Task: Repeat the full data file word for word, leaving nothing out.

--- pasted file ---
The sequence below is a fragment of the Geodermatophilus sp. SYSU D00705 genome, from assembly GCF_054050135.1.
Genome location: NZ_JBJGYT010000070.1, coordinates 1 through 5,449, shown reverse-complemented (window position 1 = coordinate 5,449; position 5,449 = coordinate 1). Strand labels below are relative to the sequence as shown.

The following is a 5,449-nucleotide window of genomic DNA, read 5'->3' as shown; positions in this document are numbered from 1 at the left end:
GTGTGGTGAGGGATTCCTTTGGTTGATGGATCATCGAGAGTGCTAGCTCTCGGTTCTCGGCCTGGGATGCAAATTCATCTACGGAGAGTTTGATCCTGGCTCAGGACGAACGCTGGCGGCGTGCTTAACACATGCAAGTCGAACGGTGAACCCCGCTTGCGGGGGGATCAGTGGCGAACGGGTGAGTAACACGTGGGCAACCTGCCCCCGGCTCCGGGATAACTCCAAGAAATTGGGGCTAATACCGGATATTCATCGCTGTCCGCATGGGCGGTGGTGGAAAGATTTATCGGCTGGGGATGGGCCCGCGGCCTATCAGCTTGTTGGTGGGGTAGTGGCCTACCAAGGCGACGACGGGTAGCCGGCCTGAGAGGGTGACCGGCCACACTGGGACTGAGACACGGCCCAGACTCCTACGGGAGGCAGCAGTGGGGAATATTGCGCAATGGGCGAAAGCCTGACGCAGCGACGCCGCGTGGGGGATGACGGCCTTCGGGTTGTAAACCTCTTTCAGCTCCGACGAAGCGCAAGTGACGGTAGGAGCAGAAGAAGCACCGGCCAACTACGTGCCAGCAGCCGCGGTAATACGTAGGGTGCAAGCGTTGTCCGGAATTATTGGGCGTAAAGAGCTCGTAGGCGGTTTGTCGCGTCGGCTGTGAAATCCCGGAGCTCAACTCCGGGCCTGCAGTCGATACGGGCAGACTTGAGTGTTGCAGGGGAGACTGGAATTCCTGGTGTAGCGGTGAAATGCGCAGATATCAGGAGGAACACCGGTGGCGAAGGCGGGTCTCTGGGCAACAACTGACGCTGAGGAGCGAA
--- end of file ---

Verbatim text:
The sequence below is a fragment of the Geodermatophilus sp. SYSU D00705 genome, from assembly GCF_054050135.1.
Genome location: NZ_JBJGYT010000070.1, coordinates 1 through 5,449, shown reverse-complemented (window position 1 = coordinate 5,449; position 5,449 = coordinate 1). Strand labels below are relative to the sequence as shown.

The following is a 5,449-nucleotide window of genomic DNA, read 5'->3' as shown; positions in this document are numbered from 1 at the left end:
GTGTGGTGAGGGATTCCTTTGGTTGATGGATCATCGAGAGTGCTAGCTCTCGGTTCTCGGCCTGGGATGCAAATTCATCTACGGAGAGTTTGATCCTGGCTCAGGACGAACGCTGGCGGCGTGCTTAACACATGCAAGTCGAACGGTGAACCCCGCTTGCGGGGGGATCAGTGGCGAACGGGTGAGTAACACGTGGGCAACCTGCCCCCGGCTCCGGGATAACTCCAAGAAATTGGGGCTAATACCGGATATTCATCGCTGTCCGCATGGGCGGTGGTGGAAAGATTTATCGGCTGGGGATGGGCCCGCGGCCTATCAGCTTGTTGGTGGGGTAGTGGCCTACCAAGGCGACGACGGGTAGCCGGCCTGAGAGGGTGACCGGCCACACTGGGACTGAGACACGGCCCAGACTCCTACGGGAGGCAGCAGTGGGGAATATTGCGCAATGGGCGAAAGCCTGACGCAGCGACGCCGCGTGGGGGATGACGGCCTTCGGGTTGTAAACCTCTTTCAGCTCCGACGAAGCGCAAGTGACGGTAGGAGCAGAAGAAGCACCGGCCAACTACGTGCCAGCAGCCGCGGTAATACGTAGGGTGCAAGCGTTGTCCGGAATTATTGGGCGTAAAGAGCTCGTAGGCGGTTTGTCGCGTCGGCTGTGAAATCCCGGAGCTCAACTCCGGGCCTGCAGTCGATACGGGCAGACTTGAGTGTTGCAGGGGAGACTGGAATTCCTGGTGTAGCGGTGAAATGCGCAGATATCAGGAGGAACACCGGTGGCGAAGGCGGGTCTCTGGGCAACAACTGACGCTGAGGAGCGAA